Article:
Sony says outsourcing part of its production will help create a flexible manufacturing system that can quickly adjust production mix and product volume.
For Solectron, the pact will expand its presence in Japan, where more than a third of the world’s electronic products are manufactured. At present, the provider operates a program office, an NPI center and a Force Computers facility in Japan. In Taiwan, another important electronics center, Solectron will gain a manufacturing presence. Also, the deal will give Solectron a foothold in high-end consumer electronics
Solectron believes, to the best of its knowledge, this is the first time a Japanese company has sold a manufacturing facility in Japan to an EMS company.
Will this move encourage other Japanese OEMs to do the same? “While we can’t predict how other companies will react to this announcement, we see significant outsourcing opportunities for Japanese companies in the near future,” replies Kevin Whalen, Solectron VP of corporate communications. “We feel that the market in Japan will be interested in taking advantage of the EMS outsourcing model. We are confident that other Japanese and American companies will be watching this cooperation closely to gauge its impact in Asia.”
Sony has been in the process of shrinking the number of its plants. Some time ago, the company announced it would reduce the number from 70 to 55. With the divestiture of the Nakaniida and Taiwan plants, that number will be 62. So Sony has seven more plants to dispose of under its current plan. Still, it is unclear whether all seven would be candidates for EMS-type divestitures.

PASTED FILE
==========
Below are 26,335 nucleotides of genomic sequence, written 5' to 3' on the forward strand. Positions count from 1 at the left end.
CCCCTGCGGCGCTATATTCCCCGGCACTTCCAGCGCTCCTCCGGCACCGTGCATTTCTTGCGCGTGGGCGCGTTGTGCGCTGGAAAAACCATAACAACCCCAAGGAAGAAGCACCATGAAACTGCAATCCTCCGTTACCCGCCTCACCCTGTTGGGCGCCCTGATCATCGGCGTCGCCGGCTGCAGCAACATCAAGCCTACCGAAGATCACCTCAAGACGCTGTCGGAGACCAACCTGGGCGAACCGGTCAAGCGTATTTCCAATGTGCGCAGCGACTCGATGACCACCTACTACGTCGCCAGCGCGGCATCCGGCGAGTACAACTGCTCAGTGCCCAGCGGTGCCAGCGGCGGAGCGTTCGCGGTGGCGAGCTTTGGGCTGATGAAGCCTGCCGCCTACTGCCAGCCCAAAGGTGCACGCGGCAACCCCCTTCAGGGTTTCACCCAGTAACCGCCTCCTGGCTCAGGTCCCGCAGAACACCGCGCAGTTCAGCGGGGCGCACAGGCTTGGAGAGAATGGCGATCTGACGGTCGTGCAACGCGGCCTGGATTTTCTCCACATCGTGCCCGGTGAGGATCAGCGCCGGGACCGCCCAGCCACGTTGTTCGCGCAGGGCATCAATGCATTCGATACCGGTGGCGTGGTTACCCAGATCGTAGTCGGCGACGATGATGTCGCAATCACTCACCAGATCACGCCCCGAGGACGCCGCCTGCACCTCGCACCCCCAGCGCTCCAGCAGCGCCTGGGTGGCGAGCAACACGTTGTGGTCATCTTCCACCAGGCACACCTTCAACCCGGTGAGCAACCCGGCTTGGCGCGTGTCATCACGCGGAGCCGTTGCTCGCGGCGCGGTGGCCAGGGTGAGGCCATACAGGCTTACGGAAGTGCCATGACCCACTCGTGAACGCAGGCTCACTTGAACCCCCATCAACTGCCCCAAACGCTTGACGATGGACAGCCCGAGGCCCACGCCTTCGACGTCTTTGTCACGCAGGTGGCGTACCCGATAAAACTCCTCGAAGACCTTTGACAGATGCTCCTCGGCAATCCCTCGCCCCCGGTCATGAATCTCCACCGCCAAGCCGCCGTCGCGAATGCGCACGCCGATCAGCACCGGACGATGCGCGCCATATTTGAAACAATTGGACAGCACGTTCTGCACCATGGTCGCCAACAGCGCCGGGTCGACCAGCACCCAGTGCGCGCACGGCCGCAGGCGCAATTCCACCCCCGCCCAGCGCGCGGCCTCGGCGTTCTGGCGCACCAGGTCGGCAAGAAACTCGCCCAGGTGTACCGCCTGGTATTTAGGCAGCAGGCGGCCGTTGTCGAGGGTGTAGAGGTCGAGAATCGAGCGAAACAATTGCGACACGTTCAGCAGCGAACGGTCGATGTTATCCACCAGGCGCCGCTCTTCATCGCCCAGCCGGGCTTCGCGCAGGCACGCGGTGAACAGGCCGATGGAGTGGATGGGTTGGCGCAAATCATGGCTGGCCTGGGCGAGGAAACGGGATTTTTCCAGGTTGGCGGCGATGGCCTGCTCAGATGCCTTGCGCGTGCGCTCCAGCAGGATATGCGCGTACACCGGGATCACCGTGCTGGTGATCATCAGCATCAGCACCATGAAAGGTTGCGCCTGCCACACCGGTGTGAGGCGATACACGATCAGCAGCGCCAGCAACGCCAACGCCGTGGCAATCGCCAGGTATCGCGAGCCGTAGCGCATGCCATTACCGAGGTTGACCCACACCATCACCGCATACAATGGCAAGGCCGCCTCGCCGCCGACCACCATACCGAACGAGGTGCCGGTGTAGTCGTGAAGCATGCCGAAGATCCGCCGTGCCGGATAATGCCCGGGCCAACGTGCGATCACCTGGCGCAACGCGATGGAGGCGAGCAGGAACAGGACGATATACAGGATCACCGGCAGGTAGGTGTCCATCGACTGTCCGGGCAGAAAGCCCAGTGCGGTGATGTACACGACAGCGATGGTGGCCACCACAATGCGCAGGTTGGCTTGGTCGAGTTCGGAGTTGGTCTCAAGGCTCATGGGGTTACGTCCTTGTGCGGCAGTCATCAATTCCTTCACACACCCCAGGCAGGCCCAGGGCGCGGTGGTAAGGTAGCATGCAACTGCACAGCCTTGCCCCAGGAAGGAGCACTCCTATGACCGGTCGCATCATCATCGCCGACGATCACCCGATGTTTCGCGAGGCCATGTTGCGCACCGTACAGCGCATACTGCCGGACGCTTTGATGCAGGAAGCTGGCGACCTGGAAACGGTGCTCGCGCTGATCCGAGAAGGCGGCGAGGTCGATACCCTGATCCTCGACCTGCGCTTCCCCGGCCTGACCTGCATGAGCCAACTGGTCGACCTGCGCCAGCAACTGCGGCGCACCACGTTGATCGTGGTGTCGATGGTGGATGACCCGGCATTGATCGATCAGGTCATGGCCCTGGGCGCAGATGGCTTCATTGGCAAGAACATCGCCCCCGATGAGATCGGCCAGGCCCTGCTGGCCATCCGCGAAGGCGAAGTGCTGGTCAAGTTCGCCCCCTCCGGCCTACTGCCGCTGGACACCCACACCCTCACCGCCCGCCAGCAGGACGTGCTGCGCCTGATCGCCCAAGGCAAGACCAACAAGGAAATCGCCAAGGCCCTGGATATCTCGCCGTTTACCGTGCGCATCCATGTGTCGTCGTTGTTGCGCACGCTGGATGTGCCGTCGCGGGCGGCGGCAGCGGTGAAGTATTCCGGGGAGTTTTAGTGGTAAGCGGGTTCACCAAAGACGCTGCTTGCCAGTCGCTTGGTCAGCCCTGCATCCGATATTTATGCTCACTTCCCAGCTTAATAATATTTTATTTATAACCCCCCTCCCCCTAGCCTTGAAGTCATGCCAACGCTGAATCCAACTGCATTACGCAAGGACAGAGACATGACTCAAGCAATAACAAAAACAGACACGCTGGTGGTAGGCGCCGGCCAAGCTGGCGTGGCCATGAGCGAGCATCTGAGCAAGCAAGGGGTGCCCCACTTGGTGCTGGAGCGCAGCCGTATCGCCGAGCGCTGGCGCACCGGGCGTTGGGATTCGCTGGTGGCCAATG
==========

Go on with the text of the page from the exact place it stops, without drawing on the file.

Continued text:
The company said it selected the two plants for divestiture because they possess a solid management team capable of independent operation and can manufacture a range of products from a strong technical base.
What’s more, Sony said it chose Solectron because the provider operates globally as does Sony and has a sincere attitude toward employees with regard to the transfer of facilities. In addition, Sony has prior experience with Solectron, to which Sony outsourced some amount of Vaio PC assembly in 1997.
Distributor Parts With Contract Mfg. Division
Another financial player emerges
Kent Electronics, a distributor based in Sugar Land, TX, has sold K*TEC Electronics, its contract manufacturing division also based in Sugar Land, to Thayer Capital Partners (Washington, DC) in partnership with BLUM Capital Partners (San Francisco, CA). These two private equity investment firms also own a controlling interest in another CM, EFTC, which is publicly traded on the NASDAQ exchange.